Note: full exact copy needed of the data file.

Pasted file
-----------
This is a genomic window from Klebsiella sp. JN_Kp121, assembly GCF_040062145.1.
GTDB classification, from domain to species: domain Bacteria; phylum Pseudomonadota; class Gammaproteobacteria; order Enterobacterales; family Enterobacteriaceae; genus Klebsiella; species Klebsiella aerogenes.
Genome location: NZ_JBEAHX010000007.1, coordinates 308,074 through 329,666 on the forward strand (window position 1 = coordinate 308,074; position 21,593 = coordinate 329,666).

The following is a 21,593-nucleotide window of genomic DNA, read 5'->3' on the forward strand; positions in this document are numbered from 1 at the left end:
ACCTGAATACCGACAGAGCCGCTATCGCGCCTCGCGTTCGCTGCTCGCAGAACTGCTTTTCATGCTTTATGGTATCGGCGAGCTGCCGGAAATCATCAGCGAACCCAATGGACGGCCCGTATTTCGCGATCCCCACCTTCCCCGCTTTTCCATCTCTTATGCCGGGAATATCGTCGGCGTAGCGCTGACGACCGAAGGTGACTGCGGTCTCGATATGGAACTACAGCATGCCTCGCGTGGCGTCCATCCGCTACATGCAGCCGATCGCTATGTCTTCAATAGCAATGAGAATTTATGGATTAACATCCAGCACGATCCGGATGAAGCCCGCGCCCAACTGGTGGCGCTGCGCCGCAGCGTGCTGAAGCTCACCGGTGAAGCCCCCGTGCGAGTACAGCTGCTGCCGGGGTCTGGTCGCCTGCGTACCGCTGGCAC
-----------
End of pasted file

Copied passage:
This is a genomic window from Klebsiella sp. JN_Kp121, assembly GCF_040062145.1.
GTDB classification, from domain to species: domain Bacteria; phylum Pseudomonadota; class Gammaproteobacteria; order Enterobacterales; family Enterobacteriaceae; genus Klebsiella; species Klebsiella aerogenes.
Genome location: NZ_JBEAHX010000007.1, coordinates 308,074 through 329,666 on the forward strand (window position 1 = coordinate 308,074; position 21,593 = coordinate 329,666).

The following is a 21,593-nucleotide window of genomic DNA, read 5'->3' on the forward strand; positions in this document are numbered from 1 at the left end:
ACCTGAATACCGACAGAGCCGCTATCGCGCCTCGCGTTCGCTGCTCGCAGAACTGCTTTTCATGCTTTATGGTATCGGCGAGCTGCCGGAAATCATCAGCGAACCCAATGGACGGCCCGTATTTCGCGATCCCCACCTTCCCCGCTTTTCCATCTCTTATGCCGGGAATATCGTCGGCGTAGCGCTGACGACCGAAGGTGACTGCGGTCTCGATATGGAACTACAGCATGCCTCGCGTGGCGTCCATCCGCTACATGCAGCCGATCGCTATGTCTTCAATAGCAATGAGAATTTATGGATTAACATCCAGCACGATCCGGATGAAGCCCGCGCCCAACTGGTGGCGCTGCGCCGCAGCGTGCTGAAGCTCACCGGTGAAGCCCCCGTGCGAGTACAGCTGCTGCCGGGGTCTGGTCGCCTGCGTACCGCTGGCAC